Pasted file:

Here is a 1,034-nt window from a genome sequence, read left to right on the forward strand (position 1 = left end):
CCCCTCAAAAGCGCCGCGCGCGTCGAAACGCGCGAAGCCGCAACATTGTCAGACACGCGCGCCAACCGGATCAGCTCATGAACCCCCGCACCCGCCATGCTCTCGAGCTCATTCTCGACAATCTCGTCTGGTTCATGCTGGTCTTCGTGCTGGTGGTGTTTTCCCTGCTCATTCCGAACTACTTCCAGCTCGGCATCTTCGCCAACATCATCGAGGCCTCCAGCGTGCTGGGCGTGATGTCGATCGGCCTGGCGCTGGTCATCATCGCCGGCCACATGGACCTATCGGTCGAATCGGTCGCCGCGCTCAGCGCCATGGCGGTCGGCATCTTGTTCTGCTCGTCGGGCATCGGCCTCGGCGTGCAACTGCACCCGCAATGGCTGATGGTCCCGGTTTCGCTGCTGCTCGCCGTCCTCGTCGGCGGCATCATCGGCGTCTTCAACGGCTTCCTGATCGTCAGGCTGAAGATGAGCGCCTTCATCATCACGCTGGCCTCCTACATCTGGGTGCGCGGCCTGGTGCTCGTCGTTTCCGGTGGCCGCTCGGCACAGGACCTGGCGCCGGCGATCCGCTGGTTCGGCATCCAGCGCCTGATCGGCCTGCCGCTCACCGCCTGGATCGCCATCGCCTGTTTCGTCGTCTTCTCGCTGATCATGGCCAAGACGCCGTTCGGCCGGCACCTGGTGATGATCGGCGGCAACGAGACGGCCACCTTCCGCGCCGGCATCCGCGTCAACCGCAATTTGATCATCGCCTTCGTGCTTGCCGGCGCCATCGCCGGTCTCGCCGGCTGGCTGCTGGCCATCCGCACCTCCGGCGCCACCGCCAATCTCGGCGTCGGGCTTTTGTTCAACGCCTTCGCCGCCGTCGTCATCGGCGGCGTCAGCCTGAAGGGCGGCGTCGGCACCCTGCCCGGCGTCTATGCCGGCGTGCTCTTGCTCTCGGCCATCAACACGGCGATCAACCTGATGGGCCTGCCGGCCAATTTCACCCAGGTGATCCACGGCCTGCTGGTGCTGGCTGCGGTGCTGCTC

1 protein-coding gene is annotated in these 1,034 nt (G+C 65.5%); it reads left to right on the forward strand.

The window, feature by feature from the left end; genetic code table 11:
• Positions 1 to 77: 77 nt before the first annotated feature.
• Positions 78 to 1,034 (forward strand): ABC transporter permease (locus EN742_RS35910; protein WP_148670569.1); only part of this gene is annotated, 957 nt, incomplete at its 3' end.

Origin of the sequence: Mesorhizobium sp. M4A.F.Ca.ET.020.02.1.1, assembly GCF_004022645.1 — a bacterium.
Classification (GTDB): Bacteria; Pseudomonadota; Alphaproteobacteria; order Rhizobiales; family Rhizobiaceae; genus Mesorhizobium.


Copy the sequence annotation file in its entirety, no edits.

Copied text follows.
Here is a 1,034-nt window from a genome sequence, read left to right on the forward strand (position 1 = left end):
CCCCTCAAAAGCGCCGCGCGCGTCGAAACGCGCGAAGCCGCAACATTGTCAGACACGCGCGCCAACCGGATCAGCTCATGAACCCCCGCACCCGCCATGCTCTCGAGCTCATTCTCGACAATCTCGTCTGGTTCATGCTGGTCTTCGTGCTGGTGGTGTTTTCCCTGCTCATTCCGAACTACTTCCAGCTCGGCATCTTCGCCAACATCATCGAGGCCTCCAGCGTGCTGGGCGTGATGTCGATCGGCCTGGCGCTGGTCATCATCGCCGGCCACATGGACCTATCGGTCGAATCGGTCGCCGCGCTCAGCGCCATGGCGGTCGGCATCTTGTTCTGCTCGTCGGGCATCGGCCTCGGCGTGCAACTGCACCCGCAATGGCTGATGGTCCCGGTTTCGCTGCTGCTCGCCGTCCTCGTCGGCGGCATCATCGGCGTCTTCAACGGCTTCCTGATCGTCAGGCTGAAGATGAGCGCCTTCATCATCACGCTGGCCTCCTACATCTGGGTGCGCGGCCTGGTGCTCGTCGTTTCCGGTGGCCGCTCGGCACAGGACCTGGCGCCGGCGATCCGCTGGTTCGGCATCCAGCGCCTGATCGGCCTGCCGCTCACCGCCTGGATCGCCATCGCCTGTTTCGTCGTCTTCTCGCTGATCATGGCCAAGACGCCGTTCGGCCGGCACCTGGTGATGATCGGCGGCAACGAGACGGCCACCTTCCGCGCCGGCATCCGCGTCAACCGCAATTTGATCATCGCCTTCGTGCTTGCCGGCGCCATCGCCGGTCTCGCCGGCTGGCTGCTGGCCATCCGCACCTCCGGCGCCACCGCCAATCTCGGCGTCGGGCTTTTGTTCAACGCCTTCGCCGCCGTCGTCATCGGCGGCGTCAGCCTGAAGGGCGGCGTCGGCACCCTGCCCGGCGTCTATGCCGGCGTGCTCTTGCTCTCGGCCATCAACACGGCGATCAACCTGATGGGCCTGCCGGCCAATTTCACCCAGGTGATCCACGGCCTGCTGGTGCTGGCTGCGGTGCTGCTC

1 protein-coding gene is annotated in these 1,034 nt (G+C 65.5%); it reads left to right on the forward strand.

The window, feature by feature from the left end; genetic code table 11:
• Positions 1 to 77: 77 nt before the first annotated feature.
• Positions 78 to 1,034 (forward strand): ABC transporter permease (locus EN742_RS35910; protein WP_148670569.1); only part of this gene is annotated, 957 nt, incomplete at its 3' end.

Origin of the sequence: Mesorhizobium sp. M4A.F.Ca.ET.020.02.1.1, assembly GCF_004022645.1 — a bacterium.
Classification (GTDB): Bacteria; Pseudomonadota; Alphaproteobacteria; order Rhizobiales; family Rhizobiaceae; genus Mesorhizobium.